Reclaiming the Labor Movement As a People’s Movement

Posted on April 7, 2011


From Labornotes, via Portside, via Mayfirst:

Wave of Actions Proclaim `We Are One'

by Bill Balderston and Chris Garlock

Labor Notes

Chanting "we are one!" thousands of activists across the
nation marched on Monday-the 45th anniversary of the
assassination of Dr. Martin Luther King, Jr.

The events showed solidarity with working people in
Wisconsin, Ohio, Indiana and other states "where politicians
backed by corporate CEOs are trying to take away the rights
for which Dr. King gave his life," said NAACP President Ben
Jealous at the Washington, D.C. rally.

More than 1,000 mobilizations nationally were organized
under the "We Are One" umbrella, in which more than a
million workers stopped business as usual either at work or
after work to join vigils at their workplace, community
rallies or marches at statehouses, coordinated by the AFL-
CIO and many unions, community, religious and student
groups. "We're putting all employers and all elected
officials on notice that we're mobilizing as we haven't in
decades," said CWA President Larry Cohen.

On the West Coast, longshore workers shut down the Port of
Oakland in solidarity with their brothers and sisters in the
public sector.

Hundreds of ILWU members stayed off the job, leaving ships
waiting in the San Francisco Bay. Some joined about 75
fellow union activists in attempting to stage a sit-in at
the downtown Oakland Wells Fargo offices. They couldn't get
inside; the bank shut the branch down, as a sign on the door
said, "due to protests today."

The action was part of a "Make the Banks Pay" campaign
initiated by members of the Oakland Education Association,
the city's teachers union. It is linked to a broader effort
involving ACCE (the former ACORN), SEIU Local 1021, and
other groups that want to focus on the role of major
financial institutions in misusing public funds while
continuing to abuse homeowners and blame workers for budget

Protesters demanded Wells Fargo use its power to negotiate
forgiveness of the Oakland School District's debt, currently
more than $100 million, which had been securitized and then
bought by the bank and subsequently sold, much like the
mortgage derivatives.

They also raised a ruckus around stopping foreclosure,
lowering mortgages to reflect reduced market value, and
assessing corporate property value accurately for tax
purposes, especially when Oakland faces 600 teacher layoffs.

The protesters also noted that if Wells Fargo CEO John
Stumpf donated his $18.8 million salary for a year, that
would take care of the teacher layoffs, too. `I AM A WORKER'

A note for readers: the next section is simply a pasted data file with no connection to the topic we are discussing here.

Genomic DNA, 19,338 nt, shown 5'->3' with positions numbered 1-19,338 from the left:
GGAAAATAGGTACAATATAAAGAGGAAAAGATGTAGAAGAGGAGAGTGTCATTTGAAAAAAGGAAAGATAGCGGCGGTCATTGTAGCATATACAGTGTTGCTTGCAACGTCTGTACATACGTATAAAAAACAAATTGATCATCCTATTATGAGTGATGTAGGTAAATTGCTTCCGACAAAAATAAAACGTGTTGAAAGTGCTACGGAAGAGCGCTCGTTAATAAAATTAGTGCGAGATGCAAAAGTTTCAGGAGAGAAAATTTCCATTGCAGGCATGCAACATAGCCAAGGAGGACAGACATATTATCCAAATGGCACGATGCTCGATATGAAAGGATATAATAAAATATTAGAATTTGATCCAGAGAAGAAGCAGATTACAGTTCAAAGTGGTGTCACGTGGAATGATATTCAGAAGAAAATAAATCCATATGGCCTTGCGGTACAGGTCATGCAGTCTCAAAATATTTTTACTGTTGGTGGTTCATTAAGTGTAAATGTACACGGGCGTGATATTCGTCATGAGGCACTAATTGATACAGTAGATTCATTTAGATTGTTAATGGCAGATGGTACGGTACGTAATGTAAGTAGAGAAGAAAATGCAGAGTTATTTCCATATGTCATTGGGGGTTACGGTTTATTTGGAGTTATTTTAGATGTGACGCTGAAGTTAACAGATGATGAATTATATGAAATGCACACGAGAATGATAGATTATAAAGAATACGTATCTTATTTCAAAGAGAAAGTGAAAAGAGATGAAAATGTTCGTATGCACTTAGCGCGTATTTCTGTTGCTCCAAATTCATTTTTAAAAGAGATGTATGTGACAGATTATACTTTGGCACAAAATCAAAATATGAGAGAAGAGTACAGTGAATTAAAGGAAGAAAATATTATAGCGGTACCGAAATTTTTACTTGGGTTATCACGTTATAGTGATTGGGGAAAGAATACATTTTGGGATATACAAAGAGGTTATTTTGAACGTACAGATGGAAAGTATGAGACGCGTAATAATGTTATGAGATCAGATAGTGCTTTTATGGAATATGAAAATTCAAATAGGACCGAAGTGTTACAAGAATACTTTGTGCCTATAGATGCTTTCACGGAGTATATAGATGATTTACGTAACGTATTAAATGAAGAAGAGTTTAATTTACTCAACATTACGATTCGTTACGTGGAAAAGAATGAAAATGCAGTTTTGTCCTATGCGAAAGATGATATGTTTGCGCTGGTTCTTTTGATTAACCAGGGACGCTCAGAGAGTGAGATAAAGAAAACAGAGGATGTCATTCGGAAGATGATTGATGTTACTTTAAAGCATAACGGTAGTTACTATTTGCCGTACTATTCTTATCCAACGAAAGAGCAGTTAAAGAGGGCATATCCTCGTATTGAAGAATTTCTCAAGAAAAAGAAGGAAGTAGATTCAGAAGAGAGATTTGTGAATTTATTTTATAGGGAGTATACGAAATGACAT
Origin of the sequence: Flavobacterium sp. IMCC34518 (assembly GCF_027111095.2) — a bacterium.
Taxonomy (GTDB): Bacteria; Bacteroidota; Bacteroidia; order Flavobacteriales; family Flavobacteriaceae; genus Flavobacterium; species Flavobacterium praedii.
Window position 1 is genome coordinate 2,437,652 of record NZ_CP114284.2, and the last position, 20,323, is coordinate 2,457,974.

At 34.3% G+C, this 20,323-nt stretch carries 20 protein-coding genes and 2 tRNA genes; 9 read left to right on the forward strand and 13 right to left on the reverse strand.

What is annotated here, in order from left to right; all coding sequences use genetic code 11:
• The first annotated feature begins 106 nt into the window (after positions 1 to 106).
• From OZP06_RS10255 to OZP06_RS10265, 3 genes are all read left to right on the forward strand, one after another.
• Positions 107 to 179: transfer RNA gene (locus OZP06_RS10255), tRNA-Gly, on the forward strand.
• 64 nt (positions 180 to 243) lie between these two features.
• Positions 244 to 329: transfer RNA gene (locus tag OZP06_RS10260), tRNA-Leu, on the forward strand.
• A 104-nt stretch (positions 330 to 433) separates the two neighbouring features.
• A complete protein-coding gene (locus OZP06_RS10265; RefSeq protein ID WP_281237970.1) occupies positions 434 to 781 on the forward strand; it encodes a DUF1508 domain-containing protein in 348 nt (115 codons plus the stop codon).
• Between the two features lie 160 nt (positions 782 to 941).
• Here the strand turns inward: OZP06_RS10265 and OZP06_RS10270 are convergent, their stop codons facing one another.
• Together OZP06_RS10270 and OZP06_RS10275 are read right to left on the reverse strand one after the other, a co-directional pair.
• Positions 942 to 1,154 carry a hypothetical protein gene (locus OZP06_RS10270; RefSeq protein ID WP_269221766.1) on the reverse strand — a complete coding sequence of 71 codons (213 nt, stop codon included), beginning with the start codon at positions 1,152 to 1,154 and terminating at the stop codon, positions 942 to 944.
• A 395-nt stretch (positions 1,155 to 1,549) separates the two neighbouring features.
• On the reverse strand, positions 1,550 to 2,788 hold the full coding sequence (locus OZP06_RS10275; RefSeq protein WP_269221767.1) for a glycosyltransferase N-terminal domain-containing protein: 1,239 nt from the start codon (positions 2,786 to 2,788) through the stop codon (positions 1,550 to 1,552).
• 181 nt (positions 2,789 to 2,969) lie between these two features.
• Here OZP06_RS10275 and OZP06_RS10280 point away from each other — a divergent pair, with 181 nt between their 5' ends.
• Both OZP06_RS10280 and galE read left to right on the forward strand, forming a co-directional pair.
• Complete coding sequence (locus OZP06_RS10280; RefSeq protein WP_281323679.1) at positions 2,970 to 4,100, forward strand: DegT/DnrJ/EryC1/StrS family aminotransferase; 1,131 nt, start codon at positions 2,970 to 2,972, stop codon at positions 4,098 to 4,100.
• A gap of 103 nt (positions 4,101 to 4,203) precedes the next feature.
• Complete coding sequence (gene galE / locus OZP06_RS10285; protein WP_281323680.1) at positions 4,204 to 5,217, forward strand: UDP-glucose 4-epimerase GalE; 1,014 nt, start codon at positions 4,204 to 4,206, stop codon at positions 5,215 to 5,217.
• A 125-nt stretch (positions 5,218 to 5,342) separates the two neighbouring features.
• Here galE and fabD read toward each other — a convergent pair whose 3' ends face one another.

Demonstrators at the D.C. march, which targeted the 14th
Street offices of right-wing funders Charles and David Koch
of the oil and consumer products conglomerate Koch
Industries, carried signs saying "I Am A Man," I Am A Woman"
and "I Am A Worker," linking the current struggles with the
1968 Memphis sanitation workers strike King was supporting
when he was assassinated.

As the crowd massed outside Koch Industries building
chanting "Shame, Shame!" a delegation led by Bob Edgar of
the open-government group Common Cause was turned away at
the front door. Demonstrators signed an invitation asking
the Kochs to "stand for working people and responsible
corporate behavior" and taped it to the door instead.

Shortly after the march and rally, an overflow crowd packed
the AFL-CIO to hear labor historian Michael Honey, whose new
book, "All Labor Has Dignity," collects Dr. King's speeches
on labor and economic justice.

"The Memphis sanitation workers were fighting for the same
things the Republicans are trying to take away now," Honey
reminded the crowd, "the right to bargain collectively and
for dues check-off."

The Memphis workers back then understood, as the GOP does
today, that "if your union can't bargain, then what good is
it?" said Honey, who also led stirring renditions of several
iconic civil rights movement songs.

Although King today is largely remembered for his "I have a
dream" speech, Honey said his research shows that King "was
a social revolutionary."

Honey noted that just before he was assassinated, King
called for a general strike in Memphis, telling the crowd of
15,000 there that without its workers the city would grind
to a halt and the workers would win their strike. WALK OUT

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